Neurosurgeon leads team of experts in separating conjoined twins

Written by Alan Condon | July 18, 2019 | Print  |

Head of Clinical Services and Consultant Paediatric Neurosurgeon at Great Ormond Street Hospital in London, England, Dr. Noor Ul Owase Jeelani led a team of 100 physicians in three procedures to separate craniopagus twins who were joined at the head, reports WGAL.

Four insights:

1. In an extremely rare case, the twin girls were born by cesarean section and emerged with their skulls and blood vessels joined together.

2. The physicians used virtual reality to generate a replica of the girls' anatomy so they could visualize their skulls and the positioning of their brains and blood vessels.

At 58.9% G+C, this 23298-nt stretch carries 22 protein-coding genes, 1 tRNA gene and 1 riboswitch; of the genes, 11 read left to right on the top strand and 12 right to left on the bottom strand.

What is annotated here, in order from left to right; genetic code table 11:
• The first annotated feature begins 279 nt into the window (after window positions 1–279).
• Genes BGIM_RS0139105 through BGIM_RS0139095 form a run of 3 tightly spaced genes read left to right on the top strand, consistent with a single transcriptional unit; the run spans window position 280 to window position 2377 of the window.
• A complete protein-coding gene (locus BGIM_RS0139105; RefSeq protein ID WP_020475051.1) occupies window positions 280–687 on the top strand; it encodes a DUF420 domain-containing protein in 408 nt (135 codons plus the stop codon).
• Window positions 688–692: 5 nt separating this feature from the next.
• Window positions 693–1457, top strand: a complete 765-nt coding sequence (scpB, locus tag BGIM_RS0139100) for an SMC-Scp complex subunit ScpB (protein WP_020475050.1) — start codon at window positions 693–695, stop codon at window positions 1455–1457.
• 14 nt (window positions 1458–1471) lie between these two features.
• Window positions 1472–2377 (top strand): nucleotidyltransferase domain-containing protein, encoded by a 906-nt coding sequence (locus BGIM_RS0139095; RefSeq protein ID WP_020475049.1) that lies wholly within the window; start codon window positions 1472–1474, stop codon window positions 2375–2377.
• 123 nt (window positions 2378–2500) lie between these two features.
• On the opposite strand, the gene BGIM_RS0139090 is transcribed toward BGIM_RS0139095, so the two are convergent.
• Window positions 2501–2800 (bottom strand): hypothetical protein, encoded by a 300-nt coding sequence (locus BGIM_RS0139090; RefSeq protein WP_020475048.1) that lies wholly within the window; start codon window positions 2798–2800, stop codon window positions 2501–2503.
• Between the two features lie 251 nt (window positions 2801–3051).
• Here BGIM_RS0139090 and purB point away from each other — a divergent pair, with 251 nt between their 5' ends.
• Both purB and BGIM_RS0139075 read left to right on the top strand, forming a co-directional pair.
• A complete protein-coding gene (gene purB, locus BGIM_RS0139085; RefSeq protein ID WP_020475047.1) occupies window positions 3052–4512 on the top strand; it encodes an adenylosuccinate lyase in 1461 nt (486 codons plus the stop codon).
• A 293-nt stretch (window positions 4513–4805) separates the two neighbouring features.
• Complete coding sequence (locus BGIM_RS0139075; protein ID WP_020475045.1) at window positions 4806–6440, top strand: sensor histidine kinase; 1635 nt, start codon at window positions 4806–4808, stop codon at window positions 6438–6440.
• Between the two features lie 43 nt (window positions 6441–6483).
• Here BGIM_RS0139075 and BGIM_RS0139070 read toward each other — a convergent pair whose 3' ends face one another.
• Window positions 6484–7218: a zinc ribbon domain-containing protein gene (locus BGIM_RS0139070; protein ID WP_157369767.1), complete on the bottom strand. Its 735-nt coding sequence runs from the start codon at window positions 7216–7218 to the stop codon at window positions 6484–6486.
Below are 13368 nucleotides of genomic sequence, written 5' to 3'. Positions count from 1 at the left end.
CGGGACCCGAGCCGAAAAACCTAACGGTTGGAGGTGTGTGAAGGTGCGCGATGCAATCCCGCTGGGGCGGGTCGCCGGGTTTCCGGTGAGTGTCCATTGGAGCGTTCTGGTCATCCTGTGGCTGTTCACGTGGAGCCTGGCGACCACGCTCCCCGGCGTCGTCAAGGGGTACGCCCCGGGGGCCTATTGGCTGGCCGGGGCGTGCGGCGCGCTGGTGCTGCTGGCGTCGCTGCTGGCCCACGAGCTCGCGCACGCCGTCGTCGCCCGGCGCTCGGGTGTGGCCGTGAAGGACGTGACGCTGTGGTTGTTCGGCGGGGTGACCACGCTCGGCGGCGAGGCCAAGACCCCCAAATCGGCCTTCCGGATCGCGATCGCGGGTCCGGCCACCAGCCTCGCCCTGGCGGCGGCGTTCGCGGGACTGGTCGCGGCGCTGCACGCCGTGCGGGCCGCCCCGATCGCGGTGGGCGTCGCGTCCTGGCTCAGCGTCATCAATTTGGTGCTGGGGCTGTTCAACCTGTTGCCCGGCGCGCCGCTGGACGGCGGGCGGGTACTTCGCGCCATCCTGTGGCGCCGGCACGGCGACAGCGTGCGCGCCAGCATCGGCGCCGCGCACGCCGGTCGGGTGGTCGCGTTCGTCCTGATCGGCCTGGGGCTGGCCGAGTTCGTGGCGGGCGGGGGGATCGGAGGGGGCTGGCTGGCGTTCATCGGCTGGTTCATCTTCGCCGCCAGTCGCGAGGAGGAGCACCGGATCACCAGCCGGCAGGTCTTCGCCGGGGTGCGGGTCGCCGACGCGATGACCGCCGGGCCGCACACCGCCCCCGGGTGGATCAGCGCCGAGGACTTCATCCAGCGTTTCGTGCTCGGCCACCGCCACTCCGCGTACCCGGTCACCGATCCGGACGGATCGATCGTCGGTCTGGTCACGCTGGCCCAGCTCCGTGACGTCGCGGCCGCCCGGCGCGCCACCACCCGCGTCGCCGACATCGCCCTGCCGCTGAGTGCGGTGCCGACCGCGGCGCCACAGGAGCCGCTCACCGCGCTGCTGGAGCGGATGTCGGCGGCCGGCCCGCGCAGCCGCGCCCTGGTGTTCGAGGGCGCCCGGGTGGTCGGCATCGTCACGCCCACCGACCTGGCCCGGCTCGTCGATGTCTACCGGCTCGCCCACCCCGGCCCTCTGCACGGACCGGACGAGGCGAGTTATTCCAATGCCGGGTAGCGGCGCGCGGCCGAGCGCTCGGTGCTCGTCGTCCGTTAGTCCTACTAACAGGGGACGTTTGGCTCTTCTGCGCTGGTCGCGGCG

3. Once separated, a piece of plastic was used to keep the two structures apart.

4. Roughly 5 percent of conjoined twins are craniopagus cases and the chances of them undergoing surgery is about one in 10 million, according to GOSH's website.

More articles on spine:
Ohio hospital expands orthopedic and sports medicine services
PE company acquires Illinois orthopedic practice
New Jersey rehab center opens, focuses on spinal cord injury and orthopedics



© Copyright ASC COMMUNICATIONS 2019. Interested in LINKING to or REPRINTING this content? View our policies here.

Top 40 Articles from the Past 6 Months